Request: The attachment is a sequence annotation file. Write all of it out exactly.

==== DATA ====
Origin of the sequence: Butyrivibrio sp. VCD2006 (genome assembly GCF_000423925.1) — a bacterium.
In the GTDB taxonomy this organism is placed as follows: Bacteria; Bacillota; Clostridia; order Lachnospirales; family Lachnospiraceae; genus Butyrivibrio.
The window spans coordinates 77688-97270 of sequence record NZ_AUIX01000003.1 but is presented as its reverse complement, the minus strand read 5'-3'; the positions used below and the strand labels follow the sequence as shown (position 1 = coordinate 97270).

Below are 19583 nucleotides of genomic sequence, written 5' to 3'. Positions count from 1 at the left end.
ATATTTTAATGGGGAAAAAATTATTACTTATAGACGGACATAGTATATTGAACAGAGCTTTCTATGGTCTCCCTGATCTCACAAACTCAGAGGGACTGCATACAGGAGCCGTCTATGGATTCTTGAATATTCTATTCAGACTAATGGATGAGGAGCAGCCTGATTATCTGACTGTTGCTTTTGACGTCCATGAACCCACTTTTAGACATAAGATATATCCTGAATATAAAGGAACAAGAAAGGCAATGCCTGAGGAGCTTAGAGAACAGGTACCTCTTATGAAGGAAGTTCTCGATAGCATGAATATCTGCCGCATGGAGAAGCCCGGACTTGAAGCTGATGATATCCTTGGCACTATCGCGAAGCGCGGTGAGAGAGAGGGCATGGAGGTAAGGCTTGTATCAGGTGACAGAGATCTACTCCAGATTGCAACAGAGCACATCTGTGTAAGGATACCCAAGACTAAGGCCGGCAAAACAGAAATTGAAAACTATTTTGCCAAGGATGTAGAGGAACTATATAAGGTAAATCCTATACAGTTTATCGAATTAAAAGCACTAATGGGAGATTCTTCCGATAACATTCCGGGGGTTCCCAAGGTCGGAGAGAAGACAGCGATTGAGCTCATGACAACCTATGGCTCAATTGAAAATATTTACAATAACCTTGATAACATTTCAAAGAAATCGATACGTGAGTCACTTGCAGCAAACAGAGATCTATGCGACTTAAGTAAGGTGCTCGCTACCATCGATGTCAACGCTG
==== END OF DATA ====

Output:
Origin of the sequence: Butyrivibrio sp. VCD2006 (genome assembly GCF_000423925.1) — a bacterium.
In the GTDB taxonomy this organism is placed as follows: Bacteria; Bacillota; Clostridia; order Lachnospirales; family Lachnospiraceae; genus Butyrivibrio.
The window spans coordinates 77688-97270 of sequence record NZ_AUIX01000003.1 but is presented as its reverse complement, the minus strand read 5'-3'; the positions used below and the strand labels follow the sequence as shown (position 1 = coordinate 97270).

Below are 19583 nucleotides of genomic sequence, written 5' to 3'. Positions count from 1 at the left end.
ATATTTTAATGGGGAAAAAATTATTACTTATAGACGGACATAGTATATTGAACAGAGCTTTCTATGGTCTCCCTGATCTCACAAACTCAGAGGGACTGCATACAGGAGCCGTCTATGGATTCTTGAATATTCTATTCAGACTAATGGATGAGGAGCAGCCTGATTATCTGACTGTTGCTTTTGACGTCCATGAACCCACTTTTAGACATAAGATATATCCTGAATATAAAGGAACAAGAAAGGCAATGCCTGAGGAGCTTAGAGAACAGGTACCTCTTATGAAGGAAGTTCTCGATAGCATGAATATCTGCCGCATGGAGAAGCCCGGACTTGAAGCTGATGATATCCTTGGCACTATCGCGAAGCGCGGTGAGAGAGAGGGCATGGAGGTAAGGCTTGTATCAGGTGACAGAGATCTACTCCAGATTGCAACAGAGCACATCTGTGTAAGGATACCCAAGACTAAGGCCGGCAAAACAGAAATTGAAAACTATTTTGCCAAGGATGTAGAGGAACTATATAAGGTAAATCCTATACAGTTTATCGAATTAAAAGCACTAATGGGAGATTCTTCCGATAACATTCCGGGGGTTCCCAAGGTCGGAGAGAAGACAGCGATTGAGCTCATGACAACCTATGGCTCAATTGAAAATATTTACAATAACCTTGATAACATTTCAAAGAAATCGATACGTGAGTCACTTGCAGCAAACAGAGATCTATGCGACTTAAGTAAGGTGCTCGCTACCATCGATGTCAACGCTG